Things heat up when Parvaiz decides he wants to return to Britain, and the remainder of the book plays out the tragedy that ensues.

I won't comment in detail about how this relates to the Sophocles play or the Anouilh version of the story - I will leave that to more expert critics. What I will say is that as a modern parable it works surprisingly well and becomes a very compulsive story. The Prime Minister and Chancellor are obviously modelled on Cameron and Osborne, so it is clear that Shamsie did not foresee the upheavals of the Brexit vote, but all of the other political content is chillingly plausible, and Shamsie paints a very nuanced picture of the difficulties faced by the Muslim community in dealing with their own extremists on one side and intolerance and misunderstanding on the other.

Perhaps slightly flawed in places, but the best parts are very good indeed.
Profile Image for Dianne.
567 reviews934 followers
November 4, 2017
This is a powerful and gut-wrenching book loosely based on Greek mythology's story of Antigone, a woman defying a king to secure her brother an honorable burial. I knew this going in, so I did some research on Antigone so I could appreciate the parallels as they unfolded.

"Home Fire" is told through 5 viewpoints: sisters Isma and Aneeka, their brother Parvaiz (Aneeka's twin), British Home Secretary Karamat Lone and his son Eamonn. Isma, Aneeka and Parvaiz are Muslims living in London and Amherst, the children of Adil Pasha. Adil abandoned his family to join the "fight against oppression" as a terrorist, and after imprisonment in Bagram, died on a plane for transport to Guantanamo. Being the children of a known terrorist creates difficulties for Isma, Aneeka and Parvaiz that play out in various ways throughout the narratives.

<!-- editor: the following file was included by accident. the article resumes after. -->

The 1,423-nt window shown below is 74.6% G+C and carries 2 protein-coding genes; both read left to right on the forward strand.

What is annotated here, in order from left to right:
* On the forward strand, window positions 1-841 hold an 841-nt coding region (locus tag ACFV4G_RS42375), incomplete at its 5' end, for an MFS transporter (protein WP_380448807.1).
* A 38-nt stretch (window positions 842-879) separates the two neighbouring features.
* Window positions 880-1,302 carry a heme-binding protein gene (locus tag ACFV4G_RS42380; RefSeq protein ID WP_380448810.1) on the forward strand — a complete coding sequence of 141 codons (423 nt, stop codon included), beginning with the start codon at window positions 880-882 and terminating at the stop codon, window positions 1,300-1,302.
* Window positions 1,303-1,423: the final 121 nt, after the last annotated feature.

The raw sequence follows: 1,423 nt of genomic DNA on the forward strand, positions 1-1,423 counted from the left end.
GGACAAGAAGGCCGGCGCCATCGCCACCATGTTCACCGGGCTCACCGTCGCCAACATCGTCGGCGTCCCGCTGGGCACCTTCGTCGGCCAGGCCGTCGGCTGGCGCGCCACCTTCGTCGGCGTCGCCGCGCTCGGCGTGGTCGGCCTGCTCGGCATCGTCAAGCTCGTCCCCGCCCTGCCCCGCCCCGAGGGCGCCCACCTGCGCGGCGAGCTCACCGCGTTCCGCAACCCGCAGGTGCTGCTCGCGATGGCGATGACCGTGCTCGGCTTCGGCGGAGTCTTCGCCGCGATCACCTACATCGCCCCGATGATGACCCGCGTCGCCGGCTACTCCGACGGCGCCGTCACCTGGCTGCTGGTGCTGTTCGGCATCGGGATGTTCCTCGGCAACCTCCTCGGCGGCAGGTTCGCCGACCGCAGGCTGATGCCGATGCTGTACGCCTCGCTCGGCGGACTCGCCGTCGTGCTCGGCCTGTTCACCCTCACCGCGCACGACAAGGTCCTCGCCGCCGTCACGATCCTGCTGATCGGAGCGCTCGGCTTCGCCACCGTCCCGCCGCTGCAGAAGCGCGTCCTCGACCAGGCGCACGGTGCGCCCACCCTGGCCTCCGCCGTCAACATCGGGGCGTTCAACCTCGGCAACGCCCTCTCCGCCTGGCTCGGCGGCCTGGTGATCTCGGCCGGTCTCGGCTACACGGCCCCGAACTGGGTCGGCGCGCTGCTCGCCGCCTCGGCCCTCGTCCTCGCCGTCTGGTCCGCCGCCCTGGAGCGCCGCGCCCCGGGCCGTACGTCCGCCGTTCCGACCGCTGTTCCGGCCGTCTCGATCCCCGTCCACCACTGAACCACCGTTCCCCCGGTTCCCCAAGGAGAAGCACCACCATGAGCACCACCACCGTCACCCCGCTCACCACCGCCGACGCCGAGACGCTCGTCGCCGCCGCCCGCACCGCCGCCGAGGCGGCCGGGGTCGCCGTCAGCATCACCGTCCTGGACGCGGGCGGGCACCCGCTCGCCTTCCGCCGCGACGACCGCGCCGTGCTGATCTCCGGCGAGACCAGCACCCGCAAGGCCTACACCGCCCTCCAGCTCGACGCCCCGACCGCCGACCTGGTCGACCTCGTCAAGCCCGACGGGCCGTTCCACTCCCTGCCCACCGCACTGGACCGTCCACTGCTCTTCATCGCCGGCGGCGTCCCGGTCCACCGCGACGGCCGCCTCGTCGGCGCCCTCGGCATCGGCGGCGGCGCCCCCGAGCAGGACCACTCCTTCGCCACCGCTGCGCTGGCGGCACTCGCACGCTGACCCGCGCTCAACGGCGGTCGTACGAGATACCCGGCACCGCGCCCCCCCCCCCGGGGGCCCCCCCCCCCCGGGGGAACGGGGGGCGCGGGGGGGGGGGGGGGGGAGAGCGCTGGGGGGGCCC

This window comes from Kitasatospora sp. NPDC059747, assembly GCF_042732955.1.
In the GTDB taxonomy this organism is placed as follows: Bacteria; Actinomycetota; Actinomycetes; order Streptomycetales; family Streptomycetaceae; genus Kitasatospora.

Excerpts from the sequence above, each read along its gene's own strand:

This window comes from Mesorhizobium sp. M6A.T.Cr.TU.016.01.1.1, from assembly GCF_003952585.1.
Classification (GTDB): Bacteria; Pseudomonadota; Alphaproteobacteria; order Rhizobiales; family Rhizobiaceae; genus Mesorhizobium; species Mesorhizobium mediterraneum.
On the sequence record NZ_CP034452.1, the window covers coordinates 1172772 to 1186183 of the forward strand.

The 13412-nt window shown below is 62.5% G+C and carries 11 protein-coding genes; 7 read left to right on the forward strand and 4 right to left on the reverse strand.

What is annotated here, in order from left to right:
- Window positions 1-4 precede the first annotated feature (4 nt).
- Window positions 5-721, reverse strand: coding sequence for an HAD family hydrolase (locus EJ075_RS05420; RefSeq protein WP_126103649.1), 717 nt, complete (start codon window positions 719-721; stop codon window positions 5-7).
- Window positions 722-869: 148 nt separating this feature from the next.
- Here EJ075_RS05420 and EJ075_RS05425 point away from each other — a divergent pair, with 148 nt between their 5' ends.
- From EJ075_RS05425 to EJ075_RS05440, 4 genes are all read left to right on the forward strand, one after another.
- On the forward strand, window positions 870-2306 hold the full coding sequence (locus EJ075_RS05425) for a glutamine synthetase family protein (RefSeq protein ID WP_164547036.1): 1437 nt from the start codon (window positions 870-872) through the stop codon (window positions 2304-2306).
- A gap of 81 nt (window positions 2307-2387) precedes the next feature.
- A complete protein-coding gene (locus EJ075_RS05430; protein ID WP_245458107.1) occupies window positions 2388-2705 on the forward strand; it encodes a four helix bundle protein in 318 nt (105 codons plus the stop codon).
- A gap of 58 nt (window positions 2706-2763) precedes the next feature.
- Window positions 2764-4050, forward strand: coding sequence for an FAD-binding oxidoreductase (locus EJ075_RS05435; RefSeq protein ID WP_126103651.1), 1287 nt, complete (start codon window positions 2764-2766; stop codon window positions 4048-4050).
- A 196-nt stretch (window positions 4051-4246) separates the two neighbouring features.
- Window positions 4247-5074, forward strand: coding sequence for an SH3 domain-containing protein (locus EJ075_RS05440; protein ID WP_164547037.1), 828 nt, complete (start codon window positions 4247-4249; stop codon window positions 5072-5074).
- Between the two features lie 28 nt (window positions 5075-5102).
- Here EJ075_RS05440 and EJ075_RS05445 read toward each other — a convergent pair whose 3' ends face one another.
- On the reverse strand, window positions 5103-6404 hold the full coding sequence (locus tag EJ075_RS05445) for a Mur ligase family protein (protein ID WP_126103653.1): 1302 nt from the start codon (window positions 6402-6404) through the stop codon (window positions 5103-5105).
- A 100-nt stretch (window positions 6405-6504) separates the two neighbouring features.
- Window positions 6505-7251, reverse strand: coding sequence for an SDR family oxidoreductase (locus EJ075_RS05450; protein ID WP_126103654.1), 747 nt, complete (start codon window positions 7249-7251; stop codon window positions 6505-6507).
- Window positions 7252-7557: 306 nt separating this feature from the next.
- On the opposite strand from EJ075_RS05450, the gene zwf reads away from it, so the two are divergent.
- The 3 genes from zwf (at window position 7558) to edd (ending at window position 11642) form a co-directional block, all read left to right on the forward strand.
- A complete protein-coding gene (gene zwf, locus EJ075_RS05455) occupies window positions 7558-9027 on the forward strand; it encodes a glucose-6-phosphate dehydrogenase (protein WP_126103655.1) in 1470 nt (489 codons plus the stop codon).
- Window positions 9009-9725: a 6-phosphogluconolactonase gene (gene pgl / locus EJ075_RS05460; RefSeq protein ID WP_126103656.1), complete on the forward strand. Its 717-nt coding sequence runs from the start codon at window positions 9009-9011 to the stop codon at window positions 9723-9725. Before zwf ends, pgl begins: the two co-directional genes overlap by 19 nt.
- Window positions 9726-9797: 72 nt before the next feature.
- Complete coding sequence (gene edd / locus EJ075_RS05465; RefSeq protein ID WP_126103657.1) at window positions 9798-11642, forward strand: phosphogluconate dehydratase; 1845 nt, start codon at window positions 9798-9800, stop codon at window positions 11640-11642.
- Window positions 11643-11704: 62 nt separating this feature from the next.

This is a classic Greek tragedy in a modern "of the moment" setting, both heartbreaking and eye-opening. I deeply appreciate Shamsie's ability to create empathy for each character and their situations. This was long-listed for the Man Booker in 2017 and was the favorite of many of my Goodreads friends, and for good reason.

I highly recommend this gem. Also, here's a shameless plug for another Antigone-based book that I loved, "The Watch" by Joydeep Roy-Bhattacharya. Not as masterful perhaps as Shamsie's, but one that deeply affected me and I still think about often.
Profile Image for Dem.
1,190 reviews1,131 followers
August 3, 2018
A remarkably short Novel that delivers on an epic scale. A story of family ties, loyalty and a story of prejudice in the modern world. A thought provoking and intelligent novel that left me wanting to read more of Kamila Shamsie's work

This is another one of those books upon finishing I cant help regretting I hadn't read this as part of a group read just for the discussion factor as there is so much to discuss.

The Novel has a very powerful opening wih Isma a Muslin woman struggling to be admitted to the US on a student visa and her long delay in the interrogation room results in her missing her flight. Isma, Aneeka and Pavaiz have had nothing but each other for a long time, Their father's past rears it's ugly head and Parvaiz gets drawn into a world that nightmares are made of.